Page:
UPDATE 3:58 PM:
CHS spoke with organizer Dave Meinert this afternoon about the effort to secure a permit from the city that will allow a third day for the annual Capitol Hill Block Party.
“There’s a demand to make the Block Party bigger,” Meinert said. “We don’t really want to make it bigger as far as booking bigger bands or taking up more space. But adding a day accomplishes that.”
Meinert told CHS he expects the third day would draw an additional 5,000 to 6,000 people to the Hill for the weekend pushing attendance over the 20,000 mark. That would be a boon for the festival, local businesses that benefit from it — but also an increase in the negative aspects of the event like noise and trash.
Meinert said he has documented the support of 27 area business for Friday’s meeting with members of the city’s Special Events Committee. Getting residential support? That’s another story.
“It’s difficult to reach the people that live around here,” Meinert said. He gave an example of the condo building across the street where he wasn’t even able to find somebody to buzz him in. “It’s a challenge but we’ve already had a dialogue with people who live in one building that will improve the experience.” Meinert said that after talking with a resident, he thinks there’s a way to make adjustments to one of the three stages to reduce the impact of noise on residents in one particularly impacted building.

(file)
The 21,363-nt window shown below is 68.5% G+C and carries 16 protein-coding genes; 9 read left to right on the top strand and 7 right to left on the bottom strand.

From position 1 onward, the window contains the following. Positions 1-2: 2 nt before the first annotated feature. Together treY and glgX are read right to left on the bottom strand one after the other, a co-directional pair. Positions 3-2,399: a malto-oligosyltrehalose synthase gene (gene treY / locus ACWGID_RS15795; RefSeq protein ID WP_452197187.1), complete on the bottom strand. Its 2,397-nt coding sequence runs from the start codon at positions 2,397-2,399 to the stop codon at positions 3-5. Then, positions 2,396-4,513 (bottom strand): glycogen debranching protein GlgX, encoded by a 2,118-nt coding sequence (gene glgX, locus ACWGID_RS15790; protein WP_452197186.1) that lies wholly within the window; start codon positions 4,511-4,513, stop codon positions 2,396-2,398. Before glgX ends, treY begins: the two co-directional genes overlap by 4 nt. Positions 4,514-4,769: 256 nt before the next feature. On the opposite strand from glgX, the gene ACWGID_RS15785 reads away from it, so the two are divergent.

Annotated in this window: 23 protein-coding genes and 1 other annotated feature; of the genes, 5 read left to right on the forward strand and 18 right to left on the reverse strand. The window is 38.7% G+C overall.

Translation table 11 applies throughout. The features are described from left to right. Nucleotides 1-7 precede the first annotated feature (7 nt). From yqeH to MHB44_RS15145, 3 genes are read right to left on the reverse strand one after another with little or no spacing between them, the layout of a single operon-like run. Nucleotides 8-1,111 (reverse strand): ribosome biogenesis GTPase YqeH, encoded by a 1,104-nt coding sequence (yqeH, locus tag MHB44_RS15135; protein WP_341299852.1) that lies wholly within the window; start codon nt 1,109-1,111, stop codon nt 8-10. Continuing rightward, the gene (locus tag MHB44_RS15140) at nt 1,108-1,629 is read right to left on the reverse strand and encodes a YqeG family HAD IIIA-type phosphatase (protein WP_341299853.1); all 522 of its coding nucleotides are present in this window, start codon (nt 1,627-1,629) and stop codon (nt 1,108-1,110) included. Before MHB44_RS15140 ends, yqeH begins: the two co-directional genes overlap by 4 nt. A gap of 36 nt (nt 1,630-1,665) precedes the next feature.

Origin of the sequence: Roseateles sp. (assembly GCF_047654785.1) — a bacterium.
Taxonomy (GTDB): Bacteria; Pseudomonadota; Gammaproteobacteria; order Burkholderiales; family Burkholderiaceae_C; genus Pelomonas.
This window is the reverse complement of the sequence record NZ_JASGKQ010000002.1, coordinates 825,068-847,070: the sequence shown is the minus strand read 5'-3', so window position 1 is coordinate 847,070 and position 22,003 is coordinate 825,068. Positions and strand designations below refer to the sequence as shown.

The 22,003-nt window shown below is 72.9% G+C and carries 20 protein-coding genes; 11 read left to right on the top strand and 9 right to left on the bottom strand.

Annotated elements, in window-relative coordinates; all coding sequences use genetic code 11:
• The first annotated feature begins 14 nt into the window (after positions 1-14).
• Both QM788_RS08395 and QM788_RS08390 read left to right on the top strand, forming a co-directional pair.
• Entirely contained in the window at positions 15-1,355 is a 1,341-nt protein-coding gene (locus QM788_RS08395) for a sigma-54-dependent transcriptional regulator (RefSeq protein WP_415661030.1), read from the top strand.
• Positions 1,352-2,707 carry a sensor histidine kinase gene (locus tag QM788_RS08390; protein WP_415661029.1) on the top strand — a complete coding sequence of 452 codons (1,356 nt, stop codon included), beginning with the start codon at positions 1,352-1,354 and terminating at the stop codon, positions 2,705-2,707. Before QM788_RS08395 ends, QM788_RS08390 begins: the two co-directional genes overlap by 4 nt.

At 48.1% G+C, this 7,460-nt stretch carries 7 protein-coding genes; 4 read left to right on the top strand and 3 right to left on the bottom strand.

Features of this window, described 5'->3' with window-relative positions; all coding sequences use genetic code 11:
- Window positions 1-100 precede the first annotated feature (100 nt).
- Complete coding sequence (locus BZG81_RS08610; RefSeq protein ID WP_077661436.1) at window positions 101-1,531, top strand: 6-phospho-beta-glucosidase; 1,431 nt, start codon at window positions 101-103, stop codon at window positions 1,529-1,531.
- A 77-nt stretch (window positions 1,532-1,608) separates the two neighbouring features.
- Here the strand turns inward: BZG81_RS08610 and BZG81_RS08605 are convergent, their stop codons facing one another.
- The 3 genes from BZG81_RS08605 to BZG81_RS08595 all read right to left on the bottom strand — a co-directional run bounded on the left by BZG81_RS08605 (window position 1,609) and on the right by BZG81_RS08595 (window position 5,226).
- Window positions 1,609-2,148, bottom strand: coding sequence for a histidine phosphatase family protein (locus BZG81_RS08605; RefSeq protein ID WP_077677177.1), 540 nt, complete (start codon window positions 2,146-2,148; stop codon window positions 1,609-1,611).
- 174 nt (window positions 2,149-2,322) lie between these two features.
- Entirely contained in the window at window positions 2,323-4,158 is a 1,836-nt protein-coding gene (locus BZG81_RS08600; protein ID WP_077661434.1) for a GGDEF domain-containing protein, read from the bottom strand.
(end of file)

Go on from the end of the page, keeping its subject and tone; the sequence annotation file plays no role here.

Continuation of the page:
Meinert said he’s also ready to go farther to make the Party work with mitigation solutions like offering up hotel rooms for the weekend, free tickets and freebies at local businesses. “A lot of the people who live here, go,” Meinert said about residential support for CHBP. “We want it to work for people who don’t.”
Meinert might also face renewed opposition from businesses in the area that feel left out of the Block Party process. We’ve heard about a few business owners who plan to use this opportunity to have a better dialogue about their needs with festival organizers.
As for the scramble to document support this week, Meinert said he’s been asking for the city to make a decision on the third Block Party day since March but that he had to push for a meeting this week as a decision on a big headliner loomed. “The decision is going to be made tomorrow,” Meinert said, even if the city doesn’t decide on the permit. “If we don’t know tomorrow, we lose them.”
Still, Meinert said, if the third day isn’t approved this year, organizers will work to include it in the plans for 2011 and beyond. “We don’t want to be Bumbershoot. We don’t want to be Sasquatch,” Meinert said. “But there’s a demand for more.”
You can read Meinert in his own words in the comment below for more. He said he planned to contact CHS about the situation after talking to a local organization and residents that said they get their news about the neighborhood from the site. We just beat him to it.